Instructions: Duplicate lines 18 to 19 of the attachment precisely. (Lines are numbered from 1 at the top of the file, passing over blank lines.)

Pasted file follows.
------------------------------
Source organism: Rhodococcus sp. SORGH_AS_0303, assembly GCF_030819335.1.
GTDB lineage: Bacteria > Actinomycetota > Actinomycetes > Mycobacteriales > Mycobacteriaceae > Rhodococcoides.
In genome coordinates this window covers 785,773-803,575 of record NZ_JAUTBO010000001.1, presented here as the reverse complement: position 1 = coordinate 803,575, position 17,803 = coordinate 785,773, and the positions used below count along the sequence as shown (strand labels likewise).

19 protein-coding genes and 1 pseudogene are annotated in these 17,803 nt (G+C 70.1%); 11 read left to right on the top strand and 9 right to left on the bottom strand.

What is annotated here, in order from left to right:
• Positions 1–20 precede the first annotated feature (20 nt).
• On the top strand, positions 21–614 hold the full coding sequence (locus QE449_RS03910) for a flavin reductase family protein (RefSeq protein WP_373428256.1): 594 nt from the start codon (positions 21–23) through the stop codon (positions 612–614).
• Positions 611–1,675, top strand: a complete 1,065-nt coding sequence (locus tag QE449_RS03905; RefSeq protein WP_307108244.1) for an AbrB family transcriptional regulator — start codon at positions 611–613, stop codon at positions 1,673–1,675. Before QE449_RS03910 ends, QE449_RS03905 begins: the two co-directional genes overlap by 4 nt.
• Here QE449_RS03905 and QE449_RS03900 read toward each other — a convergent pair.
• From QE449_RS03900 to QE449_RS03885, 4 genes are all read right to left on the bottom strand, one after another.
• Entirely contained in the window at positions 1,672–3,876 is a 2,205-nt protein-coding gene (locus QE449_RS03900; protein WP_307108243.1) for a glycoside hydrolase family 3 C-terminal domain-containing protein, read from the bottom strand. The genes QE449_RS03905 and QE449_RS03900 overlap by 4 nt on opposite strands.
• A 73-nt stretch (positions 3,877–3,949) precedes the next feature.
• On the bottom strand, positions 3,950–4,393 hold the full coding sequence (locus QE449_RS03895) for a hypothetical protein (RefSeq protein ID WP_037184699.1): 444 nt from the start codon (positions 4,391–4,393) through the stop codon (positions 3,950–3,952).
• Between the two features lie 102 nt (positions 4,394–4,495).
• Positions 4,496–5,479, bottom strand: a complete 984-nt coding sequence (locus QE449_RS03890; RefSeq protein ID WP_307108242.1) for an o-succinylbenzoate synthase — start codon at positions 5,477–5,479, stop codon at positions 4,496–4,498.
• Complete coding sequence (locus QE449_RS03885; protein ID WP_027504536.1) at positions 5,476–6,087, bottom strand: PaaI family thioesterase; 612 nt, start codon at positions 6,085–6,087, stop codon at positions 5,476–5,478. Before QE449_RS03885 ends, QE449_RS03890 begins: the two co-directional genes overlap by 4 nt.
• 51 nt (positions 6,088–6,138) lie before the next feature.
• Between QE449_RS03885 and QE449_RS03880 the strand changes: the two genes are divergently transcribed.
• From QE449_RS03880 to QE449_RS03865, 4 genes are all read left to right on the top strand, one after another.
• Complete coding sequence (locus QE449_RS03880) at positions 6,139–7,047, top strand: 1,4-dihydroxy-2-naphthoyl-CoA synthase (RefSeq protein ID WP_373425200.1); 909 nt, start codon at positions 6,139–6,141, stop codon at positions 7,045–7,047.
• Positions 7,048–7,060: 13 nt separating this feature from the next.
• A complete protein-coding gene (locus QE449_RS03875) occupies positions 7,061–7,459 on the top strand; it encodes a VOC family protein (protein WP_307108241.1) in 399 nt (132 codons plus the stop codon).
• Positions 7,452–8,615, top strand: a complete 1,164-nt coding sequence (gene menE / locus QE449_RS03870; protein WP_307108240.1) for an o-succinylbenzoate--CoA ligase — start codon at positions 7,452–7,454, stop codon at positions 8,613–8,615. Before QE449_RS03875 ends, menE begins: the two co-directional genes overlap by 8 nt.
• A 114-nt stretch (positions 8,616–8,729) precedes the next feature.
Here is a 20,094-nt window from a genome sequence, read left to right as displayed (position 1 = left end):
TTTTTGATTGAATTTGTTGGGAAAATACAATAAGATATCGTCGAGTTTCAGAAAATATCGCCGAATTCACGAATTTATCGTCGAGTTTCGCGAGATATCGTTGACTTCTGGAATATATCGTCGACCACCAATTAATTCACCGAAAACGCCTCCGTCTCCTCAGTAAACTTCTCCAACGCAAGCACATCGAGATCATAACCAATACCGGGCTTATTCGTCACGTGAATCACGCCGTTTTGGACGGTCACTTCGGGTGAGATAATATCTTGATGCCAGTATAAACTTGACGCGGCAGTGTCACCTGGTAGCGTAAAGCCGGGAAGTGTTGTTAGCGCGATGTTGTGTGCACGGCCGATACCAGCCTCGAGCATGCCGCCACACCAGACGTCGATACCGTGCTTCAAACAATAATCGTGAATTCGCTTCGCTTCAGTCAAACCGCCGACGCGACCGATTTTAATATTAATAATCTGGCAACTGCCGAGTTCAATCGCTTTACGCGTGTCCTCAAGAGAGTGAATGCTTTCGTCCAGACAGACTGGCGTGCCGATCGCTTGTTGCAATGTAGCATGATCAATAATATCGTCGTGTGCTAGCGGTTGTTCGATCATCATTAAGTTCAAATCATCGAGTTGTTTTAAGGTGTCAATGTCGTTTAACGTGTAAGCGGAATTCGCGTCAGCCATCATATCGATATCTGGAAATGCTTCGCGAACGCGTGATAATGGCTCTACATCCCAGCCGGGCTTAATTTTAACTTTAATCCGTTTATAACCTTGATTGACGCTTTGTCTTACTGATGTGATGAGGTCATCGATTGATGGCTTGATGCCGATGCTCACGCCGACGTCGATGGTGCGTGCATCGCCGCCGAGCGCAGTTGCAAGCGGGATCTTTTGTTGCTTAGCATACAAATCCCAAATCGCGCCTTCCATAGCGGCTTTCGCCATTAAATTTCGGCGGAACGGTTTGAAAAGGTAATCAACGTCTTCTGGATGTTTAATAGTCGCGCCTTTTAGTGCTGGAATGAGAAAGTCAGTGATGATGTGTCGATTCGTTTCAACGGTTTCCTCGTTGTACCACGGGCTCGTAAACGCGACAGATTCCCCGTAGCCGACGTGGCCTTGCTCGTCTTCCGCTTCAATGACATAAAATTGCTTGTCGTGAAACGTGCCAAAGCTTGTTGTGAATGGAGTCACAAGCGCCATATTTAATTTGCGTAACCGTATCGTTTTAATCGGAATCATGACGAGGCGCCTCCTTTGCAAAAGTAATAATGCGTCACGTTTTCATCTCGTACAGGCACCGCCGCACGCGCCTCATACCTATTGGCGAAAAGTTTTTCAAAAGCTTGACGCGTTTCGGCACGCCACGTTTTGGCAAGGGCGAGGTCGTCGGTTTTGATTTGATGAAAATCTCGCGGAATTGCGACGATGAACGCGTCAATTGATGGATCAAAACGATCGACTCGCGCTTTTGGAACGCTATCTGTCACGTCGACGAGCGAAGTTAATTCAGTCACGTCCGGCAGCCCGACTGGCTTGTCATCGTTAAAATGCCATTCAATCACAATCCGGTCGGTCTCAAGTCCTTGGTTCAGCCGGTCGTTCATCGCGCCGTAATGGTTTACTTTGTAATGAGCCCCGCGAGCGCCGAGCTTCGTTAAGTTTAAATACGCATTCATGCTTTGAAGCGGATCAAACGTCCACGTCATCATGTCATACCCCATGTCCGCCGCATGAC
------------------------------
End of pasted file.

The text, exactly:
• Between QE449_RS03885 and QE449_RS03880 the strand changes: the two genes are divergently transcribed.
• From QE449_RS03880 to QE449_RS03865, 4 genes are all read left to right on the top strand, one after another.